PETALING JAYA: Planters are seeking a full review of the current palm oil windfall profit tax (WPT) and its export duty under Budget 2021.
The long-standing palm oil WPT has remained unchanged since its last revision in 2009, while the palm oil export duty was revised in January this year.
According to Malaysian Plantation Association (MPOA) chief executive officer Datuk Nageeb Wahab, (pic) the association has proposed to the government to consider for a new palm oil WPT threshold – to be raised to RM3,000 per tonne from the current RM2,500 per tonne – for planters in Peninsular Malaysia.
To date, a 3% WPT per tonne will be imposed on planters in the peninsula, while for planters in Sabah and Sarawak, a 1.5% WPT will be slapped if crude palm oil (CPO) prices exceed RM3,000 per tonne.
For the palm oil export duty, the new threshold level proposed by MPOA is RM2,750 per tonne from RM2,250 per tonne currently.
Nageeb told StarBiz that “amid the Covid-19 outbreak and acute labour shortage, it is unfair to impose on planters the WPT based on the current CPO prices.”
When the threshold level for WPT was revised at RM2,500 per tonne (for planters in Peninsular) and RM3,000 per tonne (for planters in Sabah and Sarawak) in 2009, the average cost of production among planters back then was only about RM1,000 to RM1,600 per tonne.
However, the current cost of production among the most efficient planters have escalated to RM1,600-RM2,500 per tonne, said Nageeb, adding that “for the less efficient planters, their cost structure will definitely be much higher”.
“It is not practical to impose a blanket WPT at the current threshold level because not all planters are making profits at current CPO prices, ” he added.
Therefore, it is timely for the government to review the proposed windfall tax formula, because it assumes that all planters make money when palm oil prices in the physical market surpasses RM2,500 per tonne.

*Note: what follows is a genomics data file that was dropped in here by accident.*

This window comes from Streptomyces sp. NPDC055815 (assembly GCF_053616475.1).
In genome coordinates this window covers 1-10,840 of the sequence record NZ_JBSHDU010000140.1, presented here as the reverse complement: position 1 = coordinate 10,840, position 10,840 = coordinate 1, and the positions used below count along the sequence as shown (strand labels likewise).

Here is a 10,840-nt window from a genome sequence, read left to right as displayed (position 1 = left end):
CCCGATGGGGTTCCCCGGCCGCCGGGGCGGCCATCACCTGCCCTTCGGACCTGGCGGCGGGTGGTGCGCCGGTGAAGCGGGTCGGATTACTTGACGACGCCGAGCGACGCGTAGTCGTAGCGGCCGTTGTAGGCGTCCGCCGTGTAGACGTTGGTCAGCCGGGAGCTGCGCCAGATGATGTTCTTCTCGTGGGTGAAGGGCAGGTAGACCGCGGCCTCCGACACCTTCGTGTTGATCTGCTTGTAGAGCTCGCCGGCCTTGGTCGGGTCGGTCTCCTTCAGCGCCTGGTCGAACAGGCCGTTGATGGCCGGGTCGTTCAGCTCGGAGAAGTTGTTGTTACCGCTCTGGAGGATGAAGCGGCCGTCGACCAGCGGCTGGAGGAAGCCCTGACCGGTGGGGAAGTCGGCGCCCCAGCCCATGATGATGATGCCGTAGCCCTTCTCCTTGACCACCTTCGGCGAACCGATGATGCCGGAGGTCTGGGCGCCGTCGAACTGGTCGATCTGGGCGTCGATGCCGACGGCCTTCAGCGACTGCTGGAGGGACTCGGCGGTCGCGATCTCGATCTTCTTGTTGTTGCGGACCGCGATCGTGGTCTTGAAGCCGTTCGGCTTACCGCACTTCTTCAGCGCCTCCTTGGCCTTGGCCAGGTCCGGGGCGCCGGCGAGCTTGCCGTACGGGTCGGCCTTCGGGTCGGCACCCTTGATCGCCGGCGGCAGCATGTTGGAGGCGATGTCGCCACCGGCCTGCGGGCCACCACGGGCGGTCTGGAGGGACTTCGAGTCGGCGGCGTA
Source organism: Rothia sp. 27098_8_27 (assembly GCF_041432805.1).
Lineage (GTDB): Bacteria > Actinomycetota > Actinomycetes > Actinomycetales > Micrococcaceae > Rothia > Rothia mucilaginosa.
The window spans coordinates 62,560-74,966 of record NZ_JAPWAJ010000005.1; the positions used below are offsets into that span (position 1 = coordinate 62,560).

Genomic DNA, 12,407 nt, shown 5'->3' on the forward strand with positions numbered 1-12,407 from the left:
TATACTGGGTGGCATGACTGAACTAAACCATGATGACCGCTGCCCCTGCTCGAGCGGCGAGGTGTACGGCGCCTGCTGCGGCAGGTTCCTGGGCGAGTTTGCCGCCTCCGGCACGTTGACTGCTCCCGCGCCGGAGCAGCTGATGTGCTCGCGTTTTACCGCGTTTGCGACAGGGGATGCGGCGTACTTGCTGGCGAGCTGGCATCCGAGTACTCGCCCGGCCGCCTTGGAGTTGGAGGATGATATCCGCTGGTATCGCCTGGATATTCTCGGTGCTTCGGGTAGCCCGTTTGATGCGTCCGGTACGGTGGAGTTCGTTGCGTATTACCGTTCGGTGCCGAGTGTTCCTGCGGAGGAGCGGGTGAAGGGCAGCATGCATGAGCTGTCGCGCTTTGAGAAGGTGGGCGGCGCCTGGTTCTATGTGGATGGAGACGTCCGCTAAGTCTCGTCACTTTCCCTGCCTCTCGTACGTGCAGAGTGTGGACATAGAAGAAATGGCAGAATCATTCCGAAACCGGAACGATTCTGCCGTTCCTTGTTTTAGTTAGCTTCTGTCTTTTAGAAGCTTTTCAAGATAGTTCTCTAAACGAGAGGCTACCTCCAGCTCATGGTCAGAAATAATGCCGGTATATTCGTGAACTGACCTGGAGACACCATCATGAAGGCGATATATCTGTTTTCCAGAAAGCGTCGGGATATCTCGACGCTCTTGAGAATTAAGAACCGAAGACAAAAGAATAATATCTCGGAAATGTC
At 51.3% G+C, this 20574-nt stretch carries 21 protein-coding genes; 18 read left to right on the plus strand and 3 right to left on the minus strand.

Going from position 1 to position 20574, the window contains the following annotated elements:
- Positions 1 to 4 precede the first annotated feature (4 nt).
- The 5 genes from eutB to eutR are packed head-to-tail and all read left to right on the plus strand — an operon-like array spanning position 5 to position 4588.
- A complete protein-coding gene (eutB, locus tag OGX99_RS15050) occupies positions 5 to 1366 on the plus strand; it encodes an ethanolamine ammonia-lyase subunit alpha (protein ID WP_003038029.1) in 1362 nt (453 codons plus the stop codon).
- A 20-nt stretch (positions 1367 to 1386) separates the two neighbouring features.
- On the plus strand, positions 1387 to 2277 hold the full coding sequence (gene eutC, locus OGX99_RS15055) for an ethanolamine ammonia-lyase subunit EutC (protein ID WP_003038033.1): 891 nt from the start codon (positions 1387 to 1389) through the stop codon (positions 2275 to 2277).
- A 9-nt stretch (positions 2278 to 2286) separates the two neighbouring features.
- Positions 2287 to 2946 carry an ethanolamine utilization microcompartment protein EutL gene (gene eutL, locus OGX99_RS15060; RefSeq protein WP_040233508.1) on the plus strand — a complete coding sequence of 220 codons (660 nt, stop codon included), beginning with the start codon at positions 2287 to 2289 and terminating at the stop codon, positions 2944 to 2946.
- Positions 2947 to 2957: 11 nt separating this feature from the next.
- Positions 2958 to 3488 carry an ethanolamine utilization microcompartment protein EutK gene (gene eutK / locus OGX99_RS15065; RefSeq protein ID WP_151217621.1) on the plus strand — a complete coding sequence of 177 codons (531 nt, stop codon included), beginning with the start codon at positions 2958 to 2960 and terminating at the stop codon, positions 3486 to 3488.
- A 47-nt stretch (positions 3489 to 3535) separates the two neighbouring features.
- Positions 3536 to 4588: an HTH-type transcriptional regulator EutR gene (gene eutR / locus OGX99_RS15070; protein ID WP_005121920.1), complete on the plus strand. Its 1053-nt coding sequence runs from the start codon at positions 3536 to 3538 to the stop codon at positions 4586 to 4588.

Nageeb also noted that plantation companies have started paying for the WPT over the past three months. This is when CPO prices rallied hitting RM3,000 per tonne mark in line with the uptrend in soybean prices and lower stockpiles.
Industry observers estimated that the government collected about RM500mil in WPT from planters back in 2017.
As for the palm oil export duty, the government has exempted the levy to zero from July to December this year.
However, one industry player planters expects the export duty to be reimposed starting January next year.
This is as CPO prices are trending upwards, trading between RM2,900 and RM3,000 per tonne currently.
The current threshold for CPO export duty is that once CPO price hits RM2,250 to RM2,400 per tonne, a 3% tax will be imposed on planters and so forth.
Meanwhile, the Malaysian Palm Oil Board in its latest release said palm oil stock has increased slightly by 1.24% to 1.73 million tonnes in September from a month earlier.
For the month under review, production hit a three-month high, up 0.32% at 1.87 million tonnes while exports rose by 1.88% to 1.61 million tonnes respectively.
Kenanga Research analyst Adrian Kok, who attended a webinar organised by The Solvent Extractors Association Of India (SEA) & Globoil India last week, said his CPO price forecast for this year remained unchanged at RM2,500 per tonne.
“The general view at the seminar was less optimistic on CPO price with the uptrend limited in the next few months, ” he added.
LMC International chairman Dr James Fry (pic below) who was one of the speakers at the seminar pointed out that CPO price is at the peak of the price band (palm oil-crude oil) of US$425 per tonne.
Hence, without crude oil prices moving higher, it will limit the upside of the CPO price.
Another speaker Godrej International director Dorab Mistry believes that the vegetable oils market should trade sideways at best, or slightly lower until the US election result.
Kenanga Research concurred with the general bearish near-term view, given the loss of competitive edge against soybean due to the narrowing price discount between soybean oil-palm oil spread of US$16 per tonne versus the two-year average of US$100 per tonne and the uncertainties in the implementation of biodiesel mandates.
On the bright side, Mistry had said that “one should look for a La Nina-induced price rally from January 2021 onwards, with soyoil leading the way.”
Although Mistry made no price forecasts, he stated that the average price of vegetable oils in 2021 should be higher than 2020.